Carroll University welcomes Dr. Kia Ng, director and co-founder of the Interdisciplinary Centre for Scientific Research in Music at the University of Leeds in the United Kingdom.
Ng will present "ART:CODE: Exploring Digital Technologies in the Visual and Performing Arts." His talk begins at 7 p.m. on Wednesday, April 16, 2014, in the Stackner Ballroom of the Campus Center, 101 N. East Ave., Waukesha. A panel discussion on the role of digital technologies in the arts will follow, featuring Ng, Philip Krejcarek, professor of art and chair of the Department of Visual & Performing Arts; Mike Konemann, associate professor of computer science; Dr. Joel Matthys, visiting lecturer in music; and moderated by Dr. Terri Johnson, director of the Center for Educational Technology and Innovation (CETI).
In conjunction with Ng's visit, three artists will present interactive multimedia works in the Campus Center lobby. Christopher Burns, a composer, multimedia artist and teacher of music composition and technology at the University of Wisconsin-Milwaukee, will show "Audiopaint," an audio-driven interactive animation system designed to create a dialogue between music and animation. Benny Martinson, a New York-based composer, programmer and vocalist, presents "Torrent," which uses a 3D camera to allow observers to play a virtual piano. Matthys's "Tectonic Shift" uses a webcam to generate a kaleidoscope of images and sounds.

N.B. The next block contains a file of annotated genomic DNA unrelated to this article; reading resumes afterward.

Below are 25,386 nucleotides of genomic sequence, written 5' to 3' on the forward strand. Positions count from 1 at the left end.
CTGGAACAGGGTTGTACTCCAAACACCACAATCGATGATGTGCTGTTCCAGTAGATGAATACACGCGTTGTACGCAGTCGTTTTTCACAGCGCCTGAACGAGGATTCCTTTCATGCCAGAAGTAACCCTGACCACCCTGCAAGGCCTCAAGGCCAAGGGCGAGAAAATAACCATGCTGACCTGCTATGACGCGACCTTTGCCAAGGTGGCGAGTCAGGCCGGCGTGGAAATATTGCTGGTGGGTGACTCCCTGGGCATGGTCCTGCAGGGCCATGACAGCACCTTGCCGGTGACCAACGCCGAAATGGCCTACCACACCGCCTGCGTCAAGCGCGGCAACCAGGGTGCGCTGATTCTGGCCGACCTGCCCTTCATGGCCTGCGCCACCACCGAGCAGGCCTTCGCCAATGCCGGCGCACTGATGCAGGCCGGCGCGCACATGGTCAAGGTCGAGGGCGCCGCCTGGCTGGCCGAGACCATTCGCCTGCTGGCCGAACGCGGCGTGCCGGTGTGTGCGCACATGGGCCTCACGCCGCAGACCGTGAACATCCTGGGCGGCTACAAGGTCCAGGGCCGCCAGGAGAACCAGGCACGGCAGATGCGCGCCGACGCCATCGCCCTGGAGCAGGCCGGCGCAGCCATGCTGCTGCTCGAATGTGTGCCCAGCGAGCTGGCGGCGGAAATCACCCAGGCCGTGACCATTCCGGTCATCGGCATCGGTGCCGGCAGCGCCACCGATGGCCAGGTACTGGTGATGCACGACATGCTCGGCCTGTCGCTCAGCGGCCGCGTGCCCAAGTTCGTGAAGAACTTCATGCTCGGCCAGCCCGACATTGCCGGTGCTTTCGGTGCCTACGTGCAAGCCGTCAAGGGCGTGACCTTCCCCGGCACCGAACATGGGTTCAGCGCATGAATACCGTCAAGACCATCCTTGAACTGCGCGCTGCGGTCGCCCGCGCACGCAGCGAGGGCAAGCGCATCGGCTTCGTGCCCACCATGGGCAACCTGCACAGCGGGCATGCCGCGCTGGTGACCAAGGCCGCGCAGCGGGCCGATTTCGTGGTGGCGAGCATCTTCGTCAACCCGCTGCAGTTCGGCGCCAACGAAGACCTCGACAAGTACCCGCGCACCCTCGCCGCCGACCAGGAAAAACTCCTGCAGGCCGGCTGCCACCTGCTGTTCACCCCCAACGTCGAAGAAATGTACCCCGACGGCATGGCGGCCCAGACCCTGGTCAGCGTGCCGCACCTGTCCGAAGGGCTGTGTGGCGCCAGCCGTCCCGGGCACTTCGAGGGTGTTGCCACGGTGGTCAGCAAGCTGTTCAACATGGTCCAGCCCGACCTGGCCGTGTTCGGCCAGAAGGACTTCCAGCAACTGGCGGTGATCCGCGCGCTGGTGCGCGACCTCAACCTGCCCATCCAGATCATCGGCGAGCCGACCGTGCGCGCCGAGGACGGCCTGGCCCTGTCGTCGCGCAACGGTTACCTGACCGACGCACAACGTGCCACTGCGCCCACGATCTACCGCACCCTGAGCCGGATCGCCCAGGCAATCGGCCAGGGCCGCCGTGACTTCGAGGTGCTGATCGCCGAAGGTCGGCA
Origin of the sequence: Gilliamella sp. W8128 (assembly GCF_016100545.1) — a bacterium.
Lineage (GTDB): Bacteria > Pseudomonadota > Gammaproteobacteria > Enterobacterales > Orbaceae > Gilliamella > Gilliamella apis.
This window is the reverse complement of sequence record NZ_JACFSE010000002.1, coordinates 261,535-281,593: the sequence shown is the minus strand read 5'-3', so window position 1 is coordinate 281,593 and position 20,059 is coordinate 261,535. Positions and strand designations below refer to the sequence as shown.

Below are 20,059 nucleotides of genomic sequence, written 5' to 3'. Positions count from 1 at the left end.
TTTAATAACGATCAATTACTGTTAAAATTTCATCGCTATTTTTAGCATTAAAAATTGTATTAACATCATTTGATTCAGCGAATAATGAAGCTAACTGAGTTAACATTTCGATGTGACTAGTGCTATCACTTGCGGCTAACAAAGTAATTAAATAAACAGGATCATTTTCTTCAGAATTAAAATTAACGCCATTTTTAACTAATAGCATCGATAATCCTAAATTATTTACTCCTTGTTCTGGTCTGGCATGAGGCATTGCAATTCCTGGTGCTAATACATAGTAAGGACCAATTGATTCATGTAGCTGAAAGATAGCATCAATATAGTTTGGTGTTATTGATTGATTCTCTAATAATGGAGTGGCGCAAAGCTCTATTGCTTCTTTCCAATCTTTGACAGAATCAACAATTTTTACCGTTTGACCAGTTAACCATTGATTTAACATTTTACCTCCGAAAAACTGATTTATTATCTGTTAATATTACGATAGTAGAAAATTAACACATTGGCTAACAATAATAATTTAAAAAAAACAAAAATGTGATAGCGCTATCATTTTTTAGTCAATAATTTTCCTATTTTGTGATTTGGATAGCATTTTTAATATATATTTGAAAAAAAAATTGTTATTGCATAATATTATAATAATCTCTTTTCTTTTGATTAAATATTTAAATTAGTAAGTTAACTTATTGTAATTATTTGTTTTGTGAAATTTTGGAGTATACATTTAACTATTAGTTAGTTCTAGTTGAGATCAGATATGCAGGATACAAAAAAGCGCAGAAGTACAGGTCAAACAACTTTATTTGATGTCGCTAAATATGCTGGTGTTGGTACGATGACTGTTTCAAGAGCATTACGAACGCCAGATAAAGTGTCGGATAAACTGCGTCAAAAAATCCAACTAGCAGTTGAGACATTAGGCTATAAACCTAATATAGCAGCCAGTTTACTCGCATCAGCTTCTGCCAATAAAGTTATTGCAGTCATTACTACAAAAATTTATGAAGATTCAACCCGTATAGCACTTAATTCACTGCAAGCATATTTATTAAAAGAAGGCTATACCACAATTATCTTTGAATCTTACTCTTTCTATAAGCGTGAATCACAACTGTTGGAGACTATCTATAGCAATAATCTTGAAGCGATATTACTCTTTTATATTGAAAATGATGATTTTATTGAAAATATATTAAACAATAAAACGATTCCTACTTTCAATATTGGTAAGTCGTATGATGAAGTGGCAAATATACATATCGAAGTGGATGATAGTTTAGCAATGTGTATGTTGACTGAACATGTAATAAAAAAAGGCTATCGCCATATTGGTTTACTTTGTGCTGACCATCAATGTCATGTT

These events are sponsored by the Carroll University Music Program, the College of Humanities and Social Sciences, and CETI. All are free and open to the public.
On Thursday, April 17, Ng will meet with students in the Music Technology and Digital Music Production courses. Both classes will demonstrate their electronic compositions and he will provide insight and instruction.
Ng is involved in several research domains, including interactive multimedia, human/technology interface, computer vision and computer music, in collaboration with many European and international organizations and individuals in the field. He is the project coordinator of i-Maestro, a computer program that helps people improve music performance and theory training, and is the principle investigator of several projects, including AXMEDIS, a framework of tools, models, test cases, documents, etc. supporting the production and distribution of cross-media content; CASPAR – Cultural, Artistic and Scientific knowledge for Preservation, Access and Retrieval, which provides access to and preservation of cultural and scientific resources; and the Ruskin Rocks project to develop a 21st century percussion instrument in collaboration with Dame Evelyn Glennie, with research funding totaling more than 20 million Euro.
BBC and SkyTV have featuredNg's Music via Motion system that allows users real-time control of musical sound and visualization using their physical movement. Ng has presented keynotes and invited lectures in more than 30 countries. He is a chartered scientist, and a fellow of the British Computer Society, Institute of Directors, and a life fellow of the Royal Society of Arts.
For more information, visit www.kcng.org, contact Johnson at 262.951.3026 or firstname.lastname@example.org, or Matthys at 262.524.7185 or email@example.com.